1. Mindset is everything. So start to reflect on what you tell yourself about yourself and monitor how critical you are being.
  2. Reflect on what would help you feel a little kinder towards yourself.
  3. Trust that it is OK for you to not be OK.
  4. Trust in your ability to rise out of anything life throws at you.
  5. Accept that you are lovable.
  6. Offer yourself positive affirmations to rewire your critical brain and open your heart to healing.
  7. Reflect on what you are grateful for in your life.
  8. Pay attention to your here and now. The moments matter.
  9. Invest in your relationship with yourself. This means recognising what gives you hope, meaning, purpose and joy and make time for it.
  10. Look after your body and nourish it joyfully, positively and healthily.
  11. Notice the natural world around you and remind yourself of the wonder of being. Life is a privilege and a gift. Make time to connect with something bigger than yourself.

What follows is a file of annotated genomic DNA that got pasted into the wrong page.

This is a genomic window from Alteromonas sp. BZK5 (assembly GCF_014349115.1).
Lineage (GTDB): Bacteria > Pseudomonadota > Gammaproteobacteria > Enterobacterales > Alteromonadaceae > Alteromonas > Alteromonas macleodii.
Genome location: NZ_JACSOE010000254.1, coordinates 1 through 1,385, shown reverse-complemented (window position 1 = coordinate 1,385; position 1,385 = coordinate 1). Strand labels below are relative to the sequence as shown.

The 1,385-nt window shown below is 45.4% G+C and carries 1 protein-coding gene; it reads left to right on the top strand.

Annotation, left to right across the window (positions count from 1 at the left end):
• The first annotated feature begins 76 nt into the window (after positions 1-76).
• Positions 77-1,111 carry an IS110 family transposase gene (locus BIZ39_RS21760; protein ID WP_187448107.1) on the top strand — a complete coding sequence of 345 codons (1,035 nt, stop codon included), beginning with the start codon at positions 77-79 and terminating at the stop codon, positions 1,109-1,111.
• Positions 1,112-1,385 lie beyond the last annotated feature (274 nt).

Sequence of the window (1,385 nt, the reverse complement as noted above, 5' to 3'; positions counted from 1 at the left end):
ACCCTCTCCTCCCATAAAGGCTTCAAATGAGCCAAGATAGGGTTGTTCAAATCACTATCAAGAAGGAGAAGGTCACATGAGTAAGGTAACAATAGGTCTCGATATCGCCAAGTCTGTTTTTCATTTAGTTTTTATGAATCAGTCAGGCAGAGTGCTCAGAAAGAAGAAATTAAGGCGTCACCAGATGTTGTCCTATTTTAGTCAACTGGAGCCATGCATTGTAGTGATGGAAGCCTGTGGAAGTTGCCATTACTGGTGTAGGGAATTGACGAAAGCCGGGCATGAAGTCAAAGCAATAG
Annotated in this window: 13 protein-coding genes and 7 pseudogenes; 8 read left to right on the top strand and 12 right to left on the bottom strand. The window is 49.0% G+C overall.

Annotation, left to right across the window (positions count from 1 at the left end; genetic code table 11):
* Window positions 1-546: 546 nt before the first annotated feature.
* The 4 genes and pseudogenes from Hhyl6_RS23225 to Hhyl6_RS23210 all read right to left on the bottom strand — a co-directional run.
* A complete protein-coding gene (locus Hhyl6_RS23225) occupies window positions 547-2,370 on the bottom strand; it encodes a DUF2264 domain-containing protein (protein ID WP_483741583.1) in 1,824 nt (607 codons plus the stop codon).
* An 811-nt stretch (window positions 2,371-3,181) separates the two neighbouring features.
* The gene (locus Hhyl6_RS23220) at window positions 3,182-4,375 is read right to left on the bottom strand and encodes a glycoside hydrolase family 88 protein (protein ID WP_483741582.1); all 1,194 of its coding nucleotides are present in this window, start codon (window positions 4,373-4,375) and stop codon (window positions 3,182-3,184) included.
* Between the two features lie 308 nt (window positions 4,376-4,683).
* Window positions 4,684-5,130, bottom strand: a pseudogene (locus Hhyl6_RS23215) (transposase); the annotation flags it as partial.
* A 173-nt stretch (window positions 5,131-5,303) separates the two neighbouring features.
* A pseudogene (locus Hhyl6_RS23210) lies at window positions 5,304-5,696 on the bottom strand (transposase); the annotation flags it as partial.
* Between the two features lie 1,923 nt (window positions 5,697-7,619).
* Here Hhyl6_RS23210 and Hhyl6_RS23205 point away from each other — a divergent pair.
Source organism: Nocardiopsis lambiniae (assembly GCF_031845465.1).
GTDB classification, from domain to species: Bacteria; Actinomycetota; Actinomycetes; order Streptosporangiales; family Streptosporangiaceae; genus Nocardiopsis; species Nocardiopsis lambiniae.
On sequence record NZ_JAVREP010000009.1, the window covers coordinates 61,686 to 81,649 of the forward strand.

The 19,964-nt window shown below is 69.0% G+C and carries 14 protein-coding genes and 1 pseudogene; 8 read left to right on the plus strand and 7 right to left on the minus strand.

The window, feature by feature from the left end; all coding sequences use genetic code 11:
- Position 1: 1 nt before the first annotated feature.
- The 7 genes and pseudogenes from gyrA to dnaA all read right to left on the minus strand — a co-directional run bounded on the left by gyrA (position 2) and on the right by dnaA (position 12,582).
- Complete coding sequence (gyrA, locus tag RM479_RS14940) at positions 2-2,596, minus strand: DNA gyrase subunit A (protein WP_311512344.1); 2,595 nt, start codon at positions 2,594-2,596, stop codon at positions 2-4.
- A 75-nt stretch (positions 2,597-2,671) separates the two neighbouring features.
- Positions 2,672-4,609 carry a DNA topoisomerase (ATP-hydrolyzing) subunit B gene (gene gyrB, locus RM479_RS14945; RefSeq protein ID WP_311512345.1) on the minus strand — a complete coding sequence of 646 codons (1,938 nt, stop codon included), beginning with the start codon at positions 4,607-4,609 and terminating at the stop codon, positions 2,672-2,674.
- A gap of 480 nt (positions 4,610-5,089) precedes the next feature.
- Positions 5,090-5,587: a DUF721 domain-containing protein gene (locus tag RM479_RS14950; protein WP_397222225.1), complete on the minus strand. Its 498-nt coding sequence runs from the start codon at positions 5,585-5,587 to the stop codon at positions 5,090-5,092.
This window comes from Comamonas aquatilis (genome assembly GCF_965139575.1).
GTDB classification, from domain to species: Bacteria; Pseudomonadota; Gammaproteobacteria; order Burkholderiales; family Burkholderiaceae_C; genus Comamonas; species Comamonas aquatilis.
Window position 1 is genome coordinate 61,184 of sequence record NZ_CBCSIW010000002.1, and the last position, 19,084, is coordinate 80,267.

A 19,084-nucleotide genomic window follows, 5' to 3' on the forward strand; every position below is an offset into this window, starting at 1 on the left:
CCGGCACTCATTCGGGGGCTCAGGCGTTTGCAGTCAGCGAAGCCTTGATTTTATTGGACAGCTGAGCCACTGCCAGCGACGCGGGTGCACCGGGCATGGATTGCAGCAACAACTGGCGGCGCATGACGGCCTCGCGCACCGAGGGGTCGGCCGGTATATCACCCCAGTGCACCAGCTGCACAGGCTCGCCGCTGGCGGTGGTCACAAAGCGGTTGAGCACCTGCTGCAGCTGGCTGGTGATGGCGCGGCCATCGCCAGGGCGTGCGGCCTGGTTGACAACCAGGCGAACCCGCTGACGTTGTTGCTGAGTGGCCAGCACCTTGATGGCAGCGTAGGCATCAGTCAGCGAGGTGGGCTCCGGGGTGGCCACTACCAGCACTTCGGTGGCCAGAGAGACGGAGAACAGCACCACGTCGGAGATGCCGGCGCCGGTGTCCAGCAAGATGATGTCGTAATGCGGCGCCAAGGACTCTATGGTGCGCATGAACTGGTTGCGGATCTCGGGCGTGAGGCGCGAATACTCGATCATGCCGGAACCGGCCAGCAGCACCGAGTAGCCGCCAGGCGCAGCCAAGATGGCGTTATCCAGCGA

12. Engage and connect with people who get you, whom you respect and respect you lovingly back.
  13. Find meaningful life projects. This is so important. Whatever it is for you, accept it and make time for it.
  14. Safeguard your mental and emotional well being with good self-care everyday.
  15. If you need help and support, ask for it!
  16. Do not isolate yourself. You matter. Tell yourself that!

What I have learned throughout my time as a therapist is that self-love can be taught and the practice of self-compassion is strengthened through habit, repetition and an openness to hold onto a positive mindset.